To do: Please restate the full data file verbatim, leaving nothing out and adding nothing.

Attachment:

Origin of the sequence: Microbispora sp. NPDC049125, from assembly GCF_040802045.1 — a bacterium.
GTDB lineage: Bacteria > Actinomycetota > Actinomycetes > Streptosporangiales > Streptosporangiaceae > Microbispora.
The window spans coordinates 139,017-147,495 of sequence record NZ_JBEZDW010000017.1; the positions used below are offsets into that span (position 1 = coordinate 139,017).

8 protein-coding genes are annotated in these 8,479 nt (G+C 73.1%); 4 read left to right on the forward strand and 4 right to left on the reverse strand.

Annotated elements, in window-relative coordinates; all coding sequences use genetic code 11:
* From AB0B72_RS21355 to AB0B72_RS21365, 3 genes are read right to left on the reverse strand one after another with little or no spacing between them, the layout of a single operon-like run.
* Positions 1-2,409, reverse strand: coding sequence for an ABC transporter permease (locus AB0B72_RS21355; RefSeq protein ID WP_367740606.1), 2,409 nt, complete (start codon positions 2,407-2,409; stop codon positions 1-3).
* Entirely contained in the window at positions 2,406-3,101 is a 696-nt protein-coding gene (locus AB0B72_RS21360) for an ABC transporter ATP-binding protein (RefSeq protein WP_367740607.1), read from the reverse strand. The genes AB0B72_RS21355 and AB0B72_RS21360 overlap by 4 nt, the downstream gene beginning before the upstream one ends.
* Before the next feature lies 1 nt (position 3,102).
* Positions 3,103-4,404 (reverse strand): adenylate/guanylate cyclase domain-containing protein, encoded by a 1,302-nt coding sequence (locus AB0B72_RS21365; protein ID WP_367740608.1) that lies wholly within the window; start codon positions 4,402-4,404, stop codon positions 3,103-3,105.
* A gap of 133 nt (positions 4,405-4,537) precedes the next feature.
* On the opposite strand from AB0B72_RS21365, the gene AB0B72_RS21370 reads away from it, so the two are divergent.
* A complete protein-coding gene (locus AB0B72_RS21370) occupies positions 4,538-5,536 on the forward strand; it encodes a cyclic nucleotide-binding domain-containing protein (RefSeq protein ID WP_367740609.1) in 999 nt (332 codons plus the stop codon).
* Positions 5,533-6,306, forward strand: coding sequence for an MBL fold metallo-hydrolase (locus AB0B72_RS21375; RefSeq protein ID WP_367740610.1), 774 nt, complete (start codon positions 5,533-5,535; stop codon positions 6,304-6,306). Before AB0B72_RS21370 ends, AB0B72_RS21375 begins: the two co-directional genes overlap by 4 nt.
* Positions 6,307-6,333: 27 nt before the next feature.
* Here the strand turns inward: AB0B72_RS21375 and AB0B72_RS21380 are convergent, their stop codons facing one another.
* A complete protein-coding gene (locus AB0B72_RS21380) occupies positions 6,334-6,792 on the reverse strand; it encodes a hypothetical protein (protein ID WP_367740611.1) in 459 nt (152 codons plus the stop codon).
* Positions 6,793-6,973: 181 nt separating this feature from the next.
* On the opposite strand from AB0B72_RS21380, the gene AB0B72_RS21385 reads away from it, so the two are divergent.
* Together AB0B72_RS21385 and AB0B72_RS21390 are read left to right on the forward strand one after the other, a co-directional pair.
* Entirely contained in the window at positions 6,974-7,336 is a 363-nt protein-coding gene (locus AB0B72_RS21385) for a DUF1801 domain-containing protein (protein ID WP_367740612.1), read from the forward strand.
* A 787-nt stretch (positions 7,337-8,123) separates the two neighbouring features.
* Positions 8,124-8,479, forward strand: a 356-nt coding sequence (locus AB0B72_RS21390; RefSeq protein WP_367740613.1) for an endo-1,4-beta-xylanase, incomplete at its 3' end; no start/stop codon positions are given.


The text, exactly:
Origin of the sequence: Microbispora sp. NPDC049125, from assembly GCF_040802045.1 — a bacterium.
GTDB lineage: Bacteria > Actinomycetota > Actinomycetes > Streptosporangiales > Streptosporangiaceae > Microbispora.
The window spans coordinates 139,017-147,495 of sequence record NZ_JBEZDW010000017.1; the positions used below are offsets into that span (position 1 = coordinate 139,017).

8 protein-coding genes are annotated in these 8,479 nt (G+C 73.1%); 4 read left to right on the forward strand and 4 right to left on the reverse strand.

Annotated elements, in window-relative coordinates; all coding sequences use genetic code 11:
* From AB0B72_RS21355 to AB0B72_RS21365, 3 genes are read right to left on the reverse strand one after another with little or no spacing between them, the layout of a single operon-like run.
* Positions 1-2,409, reverse strand: coding sequence for an ABC transporter permease (locus AB0B72_RS21355; RefSeq protein ID WP_367740606.1), 2,409 nt, complete (start codon positions 2,407-2,409; stop codon positions 1-3).
* Entirely contained in the window at positions 2,406-3,101 is a 696-nt protein-coding gene (locus AB0B72_RS21360) for an ABC transporter ATP-binding protein (RefSeq protein WP_367740607.1), read from the reverse strand. The genes AB0B72_RS21355 and AB0B72_RS21360 overlap by 4 nt, the downstream gene beginning before the upstream one ends.
* Before the next feature lies 1 nt (position 3,102).
* Positions 3,103-4,404 (reverse strand): adenylate/guanylate cyclase domain-containing protein, encoded by a 1,302-nt coding sequence (locus AB0B72_RS21365; protein ID WP_367740608.1) that lies wholly within the window; start codon positions 4,402-4,404, stop codon positions 3,103-3,105.
* A gap of 133 nt (positions 4,405-4,537) precedes the next feature.
* On the opposite strand from AB0B72_RS21365, the gene AB0B72_RS21370 reads away from it, so the two are divergent.
* A complete protein-coding gene (locus AB0B72_RS21370) occupies positions 4,538-5,536 on the forward strand; it encodes a cyclic nucleotide-binding domain-containing protein (RefSeq protein ID WP_367740609.1) in 999 nt (332 codons plus the stop codon).
* Positions 5,533-6,306, forward strand: coding sequence for an MBL fold metallo-hydrolase (locus AB0B72_RS21375; RefSeq protein ID WP_367740610.1), 774 nt, complete (start codon positions 5,533-5,535; stop codon positions 6,304-6,306). Before AB0B72_RS21370 ends, AB0B72_RS21375 begins: the two co-directional genes overlap by 4 nt.
* Positions 6,307-6,333: 27 nt before the next feature.
* Here the strand turns inward: AB0B72_RS21375 and AB0B72_RS21380 are convergent, their stop codons facing one another.
* A complete protein-coding gene (locus AB0B72_RS21380) occupies positions 6,334-6,792 on the reverse strand; it encodes a hypothetical protein (protein ID WP_367740611.1) in 459 nt (152 codons plus the stop codon).
* Positions 6,793-6,973: 181 nt separating this feature from the next.
* On the opposite strand from AB0B72_RS21380, the gene AB0B72_RS21385 reads away from it, so the two are divergent.
* Together AB0B72_RS21385 and AB0B72_RS21390 are read left to right on the forward strand one after the other, a co-directional pair.
* Entirely contained in the window at positions 6,974-7,336 is a 363-nt protein-coding gene (locus AB0B72_RS21385) for a DUF1801 domain-containing protein (protein ID WP_367740612.1), read from the forward strand.
* A 787-nt stretch (positions 7,337-8,123) separates the two neighbouring features.
* Positions 8,124-8,479, forward strand: a 356-nt coding sequence (locus AB0B72_RS21390; RefSeq protein WP_367740613.1) for an endo-1,4-beta-xylanase, incomplete at its 3' end; no start/stop codon positions are given.